It tells you what they are, but nothing explains how to use them. You need real knowledge and insight there. There is one way that you CAN use them without knowledge.

Play a single bass note, never change it. So for the second mode above in E, Play, loop or otherwise record an E bass drone.

Over that bass line, play your scale in E now. Have at it.

Best,

Sean


So would you say these are useful scales to learn? Are they going to be something that someone would utilise in their playing if they learned them? I realise that's a bit general but I'm just trying to figure out what are useful scales to learn after modes/pentatonic/blues scale.
#7
Quote by Sean0913
There are modes of a Harmonic Minor Scale, which is simply a Natural Minor with a raised 7. He called it a Minor major 7th for simplicity sake. He's essentially saying that if you play your Minor scale form, and raise the 7th note by a half step, this describes the scale he is playing. Theory helps here.

Each mode of the Harmonic Minor is based upon starting on a different note, that note becoming the tonal center, and then the same notes of Harmonic minor, continue. So for D Harmonic Minor:

D E F G A Bb C# D

Mode two begins from E and goes through the same notes:

E F G A Bb C# D E

This makes another altered scale.

Here's why none of this is likely going to be of much help to you.

It tells you what they are, but nothing explains how to use them. You need real knowledge and insight there. There is one way that you CAN use them without knowledge.

Play a single bass note, never change it. So for the second mode above in E, Play, loop or otherwise record an E bass drone.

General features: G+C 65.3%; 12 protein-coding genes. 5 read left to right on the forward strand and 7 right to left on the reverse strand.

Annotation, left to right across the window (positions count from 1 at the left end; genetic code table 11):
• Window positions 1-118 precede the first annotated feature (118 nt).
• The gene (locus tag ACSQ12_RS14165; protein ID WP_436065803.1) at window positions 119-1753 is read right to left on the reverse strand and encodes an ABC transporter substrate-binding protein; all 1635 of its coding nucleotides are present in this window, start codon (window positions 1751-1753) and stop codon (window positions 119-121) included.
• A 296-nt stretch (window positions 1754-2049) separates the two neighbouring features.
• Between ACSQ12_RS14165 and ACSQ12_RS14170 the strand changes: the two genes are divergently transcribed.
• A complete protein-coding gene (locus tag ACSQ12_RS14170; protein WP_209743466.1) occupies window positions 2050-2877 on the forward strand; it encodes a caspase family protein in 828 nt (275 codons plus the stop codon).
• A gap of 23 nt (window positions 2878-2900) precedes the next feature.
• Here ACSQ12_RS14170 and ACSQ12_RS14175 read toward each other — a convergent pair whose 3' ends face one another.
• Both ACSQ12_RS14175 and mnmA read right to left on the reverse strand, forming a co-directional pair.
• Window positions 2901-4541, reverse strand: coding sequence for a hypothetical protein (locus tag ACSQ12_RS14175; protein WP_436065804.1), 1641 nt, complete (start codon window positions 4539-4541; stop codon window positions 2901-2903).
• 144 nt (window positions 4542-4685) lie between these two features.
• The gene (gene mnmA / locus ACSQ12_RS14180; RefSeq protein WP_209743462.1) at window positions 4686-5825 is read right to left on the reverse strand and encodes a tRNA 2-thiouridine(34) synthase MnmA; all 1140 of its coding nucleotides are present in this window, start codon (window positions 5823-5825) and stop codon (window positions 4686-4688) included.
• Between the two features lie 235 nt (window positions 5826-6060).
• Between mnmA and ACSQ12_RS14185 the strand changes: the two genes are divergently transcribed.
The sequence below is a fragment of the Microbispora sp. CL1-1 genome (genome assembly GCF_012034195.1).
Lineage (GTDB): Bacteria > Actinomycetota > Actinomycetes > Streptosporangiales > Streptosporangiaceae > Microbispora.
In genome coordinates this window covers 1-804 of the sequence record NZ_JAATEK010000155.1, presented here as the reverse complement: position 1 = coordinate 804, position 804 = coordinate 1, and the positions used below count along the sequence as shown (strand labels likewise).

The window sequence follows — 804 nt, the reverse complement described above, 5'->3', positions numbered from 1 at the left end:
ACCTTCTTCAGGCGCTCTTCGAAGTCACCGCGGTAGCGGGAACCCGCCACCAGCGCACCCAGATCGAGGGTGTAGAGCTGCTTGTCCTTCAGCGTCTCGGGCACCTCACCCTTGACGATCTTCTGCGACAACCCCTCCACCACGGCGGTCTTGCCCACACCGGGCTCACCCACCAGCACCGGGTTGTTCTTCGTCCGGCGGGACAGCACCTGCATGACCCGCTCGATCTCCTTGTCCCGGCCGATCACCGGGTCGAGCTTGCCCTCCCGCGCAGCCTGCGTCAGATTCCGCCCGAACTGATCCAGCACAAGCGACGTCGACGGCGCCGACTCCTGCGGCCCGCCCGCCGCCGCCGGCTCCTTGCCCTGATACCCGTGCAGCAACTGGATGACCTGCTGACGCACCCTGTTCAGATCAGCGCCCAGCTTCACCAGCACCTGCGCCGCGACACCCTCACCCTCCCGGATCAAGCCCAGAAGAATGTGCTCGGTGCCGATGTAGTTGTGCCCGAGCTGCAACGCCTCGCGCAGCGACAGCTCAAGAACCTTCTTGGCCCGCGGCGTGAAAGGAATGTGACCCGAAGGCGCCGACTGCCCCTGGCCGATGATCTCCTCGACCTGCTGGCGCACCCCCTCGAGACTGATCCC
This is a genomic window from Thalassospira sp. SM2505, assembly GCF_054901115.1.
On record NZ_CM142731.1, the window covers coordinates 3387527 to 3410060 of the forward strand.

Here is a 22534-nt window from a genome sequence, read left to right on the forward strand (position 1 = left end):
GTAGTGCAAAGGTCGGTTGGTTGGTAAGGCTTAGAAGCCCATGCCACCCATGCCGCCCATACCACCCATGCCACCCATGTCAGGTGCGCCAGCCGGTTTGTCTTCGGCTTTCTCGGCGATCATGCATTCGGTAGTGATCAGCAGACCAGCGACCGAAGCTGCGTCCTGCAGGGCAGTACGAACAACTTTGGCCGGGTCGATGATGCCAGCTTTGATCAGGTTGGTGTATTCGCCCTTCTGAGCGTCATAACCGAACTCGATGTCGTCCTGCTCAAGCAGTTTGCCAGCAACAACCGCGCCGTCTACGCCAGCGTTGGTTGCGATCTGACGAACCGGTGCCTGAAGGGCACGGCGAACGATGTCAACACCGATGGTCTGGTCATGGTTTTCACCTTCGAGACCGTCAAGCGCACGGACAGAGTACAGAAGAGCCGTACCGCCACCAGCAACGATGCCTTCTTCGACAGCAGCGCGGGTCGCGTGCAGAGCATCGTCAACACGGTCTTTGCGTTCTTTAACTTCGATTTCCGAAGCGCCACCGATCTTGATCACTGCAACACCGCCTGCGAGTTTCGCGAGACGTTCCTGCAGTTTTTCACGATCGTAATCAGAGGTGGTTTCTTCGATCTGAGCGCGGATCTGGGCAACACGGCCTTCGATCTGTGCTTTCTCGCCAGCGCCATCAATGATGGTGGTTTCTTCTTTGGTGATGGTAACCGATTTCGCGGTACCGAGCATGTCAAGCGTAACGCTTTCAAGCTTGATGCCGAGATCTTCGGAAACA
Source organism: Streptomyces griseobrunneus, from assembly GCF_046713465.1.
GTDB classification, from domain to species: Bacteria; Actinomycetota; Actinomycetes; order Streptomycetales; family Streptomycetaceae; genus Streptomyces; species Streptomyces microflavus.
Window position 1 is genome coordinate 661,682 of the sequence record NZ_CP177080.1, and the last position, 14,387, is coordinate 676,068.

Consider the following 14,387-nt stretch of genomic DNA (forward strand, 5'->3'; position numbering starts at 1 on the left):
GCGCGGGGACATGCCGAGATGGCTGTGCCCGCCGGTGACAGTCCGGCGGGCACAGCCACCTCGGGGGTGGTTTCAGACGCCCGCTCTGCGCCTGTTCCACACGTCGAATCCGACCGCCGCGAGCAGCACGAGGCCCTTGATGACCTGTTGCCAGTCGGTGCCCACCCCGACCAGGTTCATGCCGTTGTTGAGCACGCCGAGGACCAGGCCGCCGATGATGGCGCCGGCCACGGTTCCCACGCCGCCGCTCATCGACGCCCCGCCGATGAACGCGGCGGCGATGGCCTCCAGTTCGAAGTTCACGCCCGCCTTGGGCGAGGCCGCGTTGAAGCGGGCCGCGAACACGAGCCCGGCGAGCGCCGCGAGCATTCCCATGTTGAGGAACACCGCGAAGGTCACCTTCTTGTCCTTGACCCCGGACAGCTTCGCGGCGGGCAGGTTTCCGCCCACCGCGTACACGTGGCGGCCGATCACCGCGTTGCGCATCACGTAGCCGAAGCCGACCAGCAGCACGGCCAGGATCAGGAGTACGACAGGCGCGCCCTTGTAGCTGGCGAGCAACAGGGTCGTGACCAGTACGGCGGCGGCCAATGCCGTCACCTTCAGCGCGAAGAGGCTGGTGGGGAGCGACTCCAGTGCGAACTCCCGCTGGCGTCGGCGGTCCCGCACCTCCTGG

Over that bass line, play your scale in E now. Have at it.

Best,

Sean

I'm aware that each scale can be played in a spicific key. If a song is in "E" I will solo with the E pentatonic minor scale. The pattern is the same but it's played at a different place on the fretboard. When Tosin talked about "modes" it sounded like he meant variations in the scale pattern. That's why I was confused about what modes was.

Anyway. I think that the scales he plays has an interesting and distinct sound. That's why I asked about them. Thanks :-)
#8
Quote by Sean0913
So for D Harmonic Minor:

D E F G A Bb C# D

Mode two begins from E and goes through the same notes:

E F G A Bb C# D E

This makes another altered scale.

I overlooked what you did. The D harmonic you wrote follows the normal harmonic minor pattern: A B C D E F G# A or T S T T S T# S.

But what you did with Mode 2 is shifting the same notes not the pattern. So instead of a normal E harmonic minor scale, E F# G A B C D# E you get E F G A Bb C# D E.

Did I get that right?
#10
Quote by Myshadow46_2
I would suggest that this may be jumping to far ahead of your theory knowledge. You need some more of the basics. Work towards a solid understanding of tonal harmony.

Yes, I need to learn more about tonal harmony. I also need to learn the fretboard by heart and get comfortable with it every note, among other things. But I'm still curious of more advanced stuff. Something to strive for, you know. That's why I would like to know if I got it right in my last post. Not that I would know when and why to use these modes - that's a different story.
#11
Quote by Xerophthalmia
I overlooked what you did. The D harmonic you wrote follows the normal harmonic minor pattern: A B C D E F G# A or T S T T S T# S.

But what you did with Mode 2 is shifting the same notes not the pattern. So instead of a normal E harmonic minor scale, E F# G A B C D# E you get E F G A Bb C# D E.

Did I get that right?


No. Not really.

I took the same notes of D Harmonic Minor, and began it on the E, this created a "Mode" of D Harmonic Minor, but made the tonic now in E. The mode was not based on an E Harmonic Minor scale, so you can throw that out. It's based and starts from the second note of D Harmonic minor.